With the death of Oliver Cromwell he was succeeded by Richard, for no better reason than that he was his father’s son. But Richard had no legitimacy whatsoever, no power base in either parliament or the army. His fall in 1659 was succeeded by complex political manoeuvring, but in the end it was obvious that the only real solution was to restore the monarchy and the ancient constitution of the country, subverted by Cromwell and the Puritans, a far greater threat to English liberty than Charles I had ever had.
9. To what extent do you think the problems between Israel and Palestine were exacerbated by the Balfour Declaration?
So, on to Balfour. Did you know that Robert Cecil, his predecessor as Prime Minister, was his uncle? When Balfour succeeded in 1902 people clearly amused by this perceived nepotism invented the expression “Bob’s your uncle.” Doubtless you knew this already.
I think there would always have been problems between Jewish incomers to Palestine and the Arabs who already lived there. The Balfour Declaration of 1917 – made when he was Foreign Secretary in Lloyd George’s government – was a clear hostage to fortune, a promise made under a particular set of circumstances, a political investment that was to flower into some truly intractable problems for the British, especially after they obtained the Mandate of Palestine. It was simply impossible to reconcile the two sides. A promise made and then cynically ignored made the British look hypocritical and untrustworthy, a fact that made a final settlement all the more elusive. To encourage Lawrence and the Arab Revolt while promoting Zionism (incidentally in the belief that this would keep Russia in the war because the country was supposedly dominated by the Jews) was a monumental miscalculation. The Jews and the Arabs may have hated one another, but they ended up hating the British more.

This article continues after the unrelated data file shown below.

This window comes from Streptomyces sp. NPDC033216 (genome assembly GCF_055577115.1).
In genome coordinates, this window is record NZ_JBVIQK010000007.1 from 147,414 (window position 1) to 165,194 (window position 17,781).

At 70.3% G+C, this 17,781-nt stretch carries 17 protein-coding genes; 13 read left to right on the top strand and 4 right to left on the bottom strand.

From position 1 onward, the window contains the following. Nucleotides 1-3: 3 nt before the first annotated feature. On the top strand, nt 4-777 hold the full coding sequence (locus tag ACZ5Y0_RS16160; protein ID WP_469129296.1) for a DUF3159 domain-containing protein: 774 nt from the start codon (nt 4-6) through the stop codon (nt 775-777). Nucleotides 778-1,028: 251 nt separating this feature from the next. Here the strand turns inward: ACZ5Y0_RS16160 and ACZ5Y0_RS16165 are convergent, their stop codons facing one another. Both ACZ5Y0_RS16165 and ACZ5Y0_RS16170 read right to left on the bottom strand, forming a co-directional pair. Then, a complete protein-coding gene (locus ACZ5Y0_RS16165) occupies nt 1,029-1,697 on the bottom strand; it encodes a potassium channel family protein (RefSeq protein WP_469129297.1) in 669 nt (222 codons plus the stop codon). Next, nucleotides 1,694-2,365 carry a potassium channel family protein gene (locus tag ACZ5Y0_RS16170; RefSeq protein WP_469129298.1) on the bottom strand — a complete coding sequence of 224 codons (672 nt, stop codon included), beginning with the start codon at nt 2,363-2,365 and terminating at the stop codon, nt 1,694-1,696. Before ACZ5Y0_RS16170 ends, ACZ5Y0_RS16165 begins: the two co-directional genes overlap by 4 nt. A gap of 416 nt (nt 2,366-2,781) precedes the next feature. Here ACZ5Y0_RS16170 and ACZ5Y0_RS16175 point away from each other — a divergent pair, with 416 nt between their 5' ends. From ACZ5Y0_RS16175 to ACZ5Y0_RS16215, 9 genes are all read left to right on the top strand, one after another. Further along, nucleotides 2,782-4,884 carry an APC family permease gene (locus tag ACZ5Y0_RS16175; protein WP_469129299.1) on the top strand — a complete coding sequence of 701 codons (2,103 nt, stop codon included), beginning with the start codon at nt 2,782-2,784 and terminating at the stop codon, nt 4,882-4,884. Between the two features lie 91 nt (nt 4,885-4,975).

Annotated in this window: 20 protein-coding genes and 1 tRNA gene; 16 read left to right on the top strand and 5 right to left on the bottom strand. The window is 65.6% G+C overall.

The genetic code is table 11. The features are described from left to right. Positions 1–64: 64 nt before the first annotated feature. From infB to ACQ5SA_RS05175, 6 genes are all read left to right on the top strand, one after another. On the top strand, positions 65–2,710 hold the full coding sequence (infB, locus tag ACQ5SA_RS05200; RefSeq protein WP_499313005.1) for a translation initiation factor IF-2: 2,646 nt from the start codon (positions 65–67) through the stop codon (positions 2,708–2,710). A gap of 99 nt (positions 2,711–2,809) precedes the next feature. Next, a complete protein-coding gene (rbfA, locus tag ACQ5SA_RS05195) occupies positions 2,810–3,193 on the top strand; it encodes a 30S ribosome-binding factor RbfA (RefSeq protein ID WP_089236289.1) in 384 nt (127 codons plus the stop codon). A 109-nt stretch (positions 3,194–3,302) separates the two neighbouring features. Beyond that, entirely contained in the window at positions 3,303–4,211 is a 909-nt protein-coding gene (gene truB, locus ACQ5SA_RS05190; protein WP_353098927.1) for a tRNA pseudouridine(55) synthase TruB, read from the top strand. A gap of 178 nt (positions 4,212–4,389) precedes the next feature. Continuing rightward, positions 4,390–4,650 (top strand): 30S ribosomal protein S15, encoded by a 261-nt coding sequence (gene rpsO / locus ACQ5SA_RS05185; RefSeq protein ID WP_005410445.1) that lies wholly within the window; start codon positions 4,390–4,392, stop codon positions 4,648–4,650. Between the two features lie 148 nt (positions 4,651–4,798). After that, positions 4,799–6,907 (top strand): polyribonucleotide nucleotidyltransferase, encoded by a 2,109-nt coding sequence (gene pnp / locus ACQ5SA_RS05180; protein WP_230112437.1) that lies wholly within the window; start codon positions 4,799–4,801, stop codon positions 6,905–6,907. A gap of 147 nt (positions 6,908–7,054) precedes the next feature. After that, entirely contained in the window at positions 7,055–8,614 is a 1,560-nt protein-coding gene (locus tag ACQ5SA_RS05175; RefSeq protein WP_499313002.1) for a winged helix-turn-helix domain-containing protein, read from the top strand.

10. Do you think New Labour was bordering on totalitarianism and how many elements of George Orwell’s ’1984′ do you see in their policies?
I wrote a piece in May of last year I called Bad Law, a gloss on Philip Johnston’s book Bad Laws. Since we are on the subject of Stuart history, and since I’ve already mentioned the rule of Cromwell’s Major Generals, I think this provides a more pertinent example of the forms of killjoy governance favoured by Blair and Brown than the totalitarian tyranny of Nineteen-Eighty Four. BB they may be but they were not BB, if you take my meaning!
Yet, as I wrote in Bad Law, there are some parallels with Orwell’s dystopia and New Labour Britain. The Religious Hatred Act effectively introduced thought crime into English law. The various pieces of anti-terror legislation created a greater threat to our liberty than Al-Qaeda ever could. The Regulation and Investigatory Powers Act, something that could have been put in place by O’Brien of the Thought Police, allowed officials to read private correspondence and monitor the movements of even the most law-abiding citizens. The spread of CCTV meant that we were all under closer observation than even the citizens of Cuba or North Korea . I concluded my argument with another Stuart reference;
…each and every one of us has become a potential suspect, guilty until proved innocent. Sweep the lot away, sweep away the legacy of a dreadful thirteen years, either that or reintroduce Royal Absolutism, my favoured solution. We were much freer under its gentle guidance.